When used in a LAN networking environment, the personal computer 20 is connected to the local network 51 through a network interface or adapter 53. When used in a WAN networking environment, the personal computer 20 typically includes a modem 54 or other means for establishing communications over the wide area network 52, such as the Internet. The modem 54, which may be internal or external, is connected to the system bus 23 via the serial port interface 46. In a networked environment, program modules depicted relative to the personal computer 20, or portions thereof, may be stored in the remote memory storage device. It will be appreciated that the network connections shown are exemplary and other means of establishing a communications link between the computers may be used. For purposes of the description below, the computer system 20 may serve as the client machine, while one of the remote computers 49 may serve as a file server having files accessed by the client machine.
In general, the present invention provides a method and system for improved client-side caching that transparently caches suitable network files for offline use and the like. The present invention is described within a Microsoft® Windows NT® architecture, however it is understood that the invention may be implemented in other architectures and/or operating systems.
As shown in FIG. 2, a caching mechanism 60 is maintained at a network redirector 62 level, preferably within the redirector 62. As is known, a redirector basically provides the illusion of a local file system drive, when in actuality the file system physically resides on another computer connected to the network, by handling (among other operations) the mapping of local references to universal naming convention (UNC) references. Since the caching mechanism 60 is at the redirector 62 level, the caching mechanism 60 is made aware of communications over the network, and can intercept and/or act on those communications as described below. Although not necessary to the present invention, in a preferred, tiered architecture, various functions of the redirector have been distributed to a redirector drive buffering subsystem 64 and an appropriate network-specific (e.g., Server Message Block or SMB type network) “mini”-redirector 66. Since these components are not directly related to the caching operations of the present invention, for purposes of simplicity they will not be described hereinafter.
When an application 68 requests a file open operation, e.g., via an appropriate application programming interface call, an I/O Manager 70 receives the request, and, in combination with an Object Manager 72, determines an appropriate file system 74 1-74 n corresponding to the requested file and handles the request. Note that the correct file system is known to the Object Manager 72, since during boot-up, each of the file systems registered their information with the system registry, (e.g., the redirector is the provider of UNC namespace). Essentially, the I/O Manager 70 creates a uniform view to the application 68 of the various file systems 74 1-74 n. If the requested file is a network file, the redirector 62 ultimately receives the request from the I/O Manager 70, and, assuming at present that the requested file is not already cached, the redirector causes the request to be passed to the network server 49 where the file is opened or an error occurs. If no error occurred, a handle to the remote file is returned to redirector 62, along with other file metadata, including a timestamp, the maximum access rights of the requested user, access rights (if any) for guests, and client side caching policy settings. The client-side policy settings, described below, are bit values or other values indicative of whether the network file may be locally cached, and if so, how the file may be cached, e.g., automatically or manually. For purposes of efficiency, the settings may be associated with the network shared folder and the files of that shared folder treated the same way.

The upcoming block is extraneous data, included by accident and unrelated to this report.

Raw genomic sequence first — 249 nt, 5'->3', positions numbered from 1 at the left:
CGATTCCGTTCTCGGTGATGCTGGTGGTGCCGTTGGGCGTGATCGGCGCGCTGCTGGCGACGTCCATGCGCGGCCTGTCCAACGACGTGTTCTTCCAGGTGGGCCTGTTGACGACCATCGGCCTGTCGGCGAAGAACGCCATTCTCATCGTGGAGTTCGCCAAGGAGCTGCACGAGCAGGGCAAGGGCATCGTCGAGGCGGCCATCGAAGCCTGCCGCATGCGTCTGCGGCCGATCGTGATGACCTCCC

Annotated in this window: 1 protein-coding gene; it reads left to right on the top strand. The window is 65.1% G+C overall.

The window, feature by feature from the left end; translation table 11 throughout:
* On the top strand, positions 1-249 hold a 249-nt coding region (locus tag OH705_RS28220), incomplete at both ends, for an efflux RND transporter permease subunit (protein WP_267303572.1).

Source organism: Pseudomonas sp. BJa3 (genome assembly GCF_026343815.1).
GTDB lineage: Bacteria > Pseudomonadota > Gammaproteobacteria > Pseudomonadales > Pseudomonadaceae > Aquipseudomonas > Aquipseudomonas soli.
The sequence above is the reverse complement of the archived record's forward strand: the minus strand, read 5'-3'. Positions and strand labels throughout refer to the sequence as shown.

If the requested file is cacheable, the client-side caching mechanism 60 stores file-related information in a database 76 (FIG. 3), and creates the file in the cache 82 (FIG. 6), otherwise the caching mechanism 60 simply returns the server-file handle to the application. The database 76 is preferably an NTFS (Windows NTO file system) file object for purposes of security. The file-related information includes the UNC information, stored in a “superroot” table 78 (FIG. 7) of the database 76. Additionally, the client-side caching mechanism 60 recreates and persists the precise hierarchical network path information for that file in a local set of directory structures 80, whereby the local path is the same as the network path. Note that unlike other programs that place files into their own directories, storing the local set of directory structures enables the precise online path and filename to be recreated by the caching mechanism 60 when offline, which provides advantages.